President Trump's energy plan is 'refreshing', says Lowcountry veteran leader

President Donald J. Trump signs an Executive Order to advance the construction of the Keystone XL pipeline.

For years, South Carolina has found itself in the middle of the national energy debate, specifically whether or not to allow oil and gas development off our shores.

That debate is sure to be rekindled soon, with newly-elected President Donald Trump signaling he is committed to expanding domestic development of energy resources. In fact, shortly after taking the oath of office, the White House posted an American First Energy Plan on its Web site, which includes a desire to “maximize the use of American resources, freeing us from dependence on foreign oil.”

“Sound energy policy begins with the recognition that we have vast untapped domestic energy reserves right here in America,” adds the president’s energy policy statement.

Just days after taking office, the president put this policy into practice, signing executive orders to advance the long-delayed construction of the Keystone XL Pipeline, as well as construction of the Dakota Access Pipeline.

"The choice is simple - build the pipeline, create jobs in the United States, and lessen our dependence on oil from the Middle East," said U.S. Senator Lindsey Graham (R-SC) shortly after the president signed the orders.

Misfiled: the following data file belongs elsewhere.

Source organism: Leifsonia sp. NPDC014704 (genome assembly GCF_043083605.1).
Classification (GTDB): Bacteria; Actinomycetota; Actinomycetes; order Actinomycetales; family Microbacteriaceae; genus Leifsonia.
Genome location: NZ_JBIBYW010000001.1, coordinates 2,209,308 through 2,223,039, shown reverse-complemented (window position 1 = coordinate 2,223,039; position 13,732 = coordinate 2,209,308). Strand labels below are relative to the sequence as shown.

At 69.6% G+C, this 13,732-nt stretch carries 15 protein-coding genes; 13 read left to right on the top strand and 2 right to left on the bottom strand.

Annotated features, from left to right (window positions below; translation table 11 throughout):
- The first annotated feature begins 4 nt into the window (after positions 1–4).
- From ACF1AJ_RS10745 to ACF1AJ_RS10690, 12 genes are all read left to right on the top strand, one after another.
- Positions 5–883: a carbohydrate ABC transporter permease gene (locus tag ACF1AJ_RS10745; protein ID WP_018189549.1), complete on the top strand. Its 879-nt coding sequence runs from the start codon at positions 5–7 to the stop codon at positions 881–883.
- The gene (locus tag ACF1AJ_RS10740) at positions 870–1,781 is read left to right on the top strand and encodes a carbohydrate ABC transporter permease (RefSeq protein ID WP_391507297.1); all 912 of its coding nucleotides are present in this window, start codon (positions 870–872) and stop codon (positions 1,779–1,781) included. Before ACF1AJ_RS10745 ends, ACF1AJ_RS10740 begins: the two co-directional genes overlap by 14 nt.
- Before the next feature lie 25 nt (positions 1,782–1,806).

The president’s direction on energy policy also is being welcomed Lowcountry resident William L. Schachte, a retired rear admiral in the U.S. Navy, who serves as South Carolina’s volunteer chairperson for Vets4Energy.

"I am heartened by President Trump's early actions on energy security,” said Schachte. “His 'America First Energy Plan' and early actions to advance long-dormant energy infrastructure projects, like the Keystone XL Pipeline, are a welcome sign that he's committed to moving us in the right direction. Hopefully, this means we will soon move forward to develop the abundant energy resources right off South Carolina's shores.”

Vets4Energy is a national organization of U.S. veterans who advocate policies that increase the country’s energy independence.

"For the past eight years, the politicians, the South Carolina media and a vocal minority of uninformed activists have quibbled over unrealistic energy wishes that have kept us behind,” said Schachte. “It now appears we'll finally join the rest of the world in moving forward to shore up our energy independence.”

Some environmental activist groups, criticized the president’s plan. The Natural Resources Defense Council, took aim at Trump’s energy plan, calling it “wrong-headed, short on details, and divorced from reality.”

Schachte, however, called the president’s plan “refreshing.”

Said Schachte, "President Trump’s refreshing approach to energy is geared to help our economy, increase our security, and because we’re Americans, do it better than all those other countries who are continuing to explore offshore."

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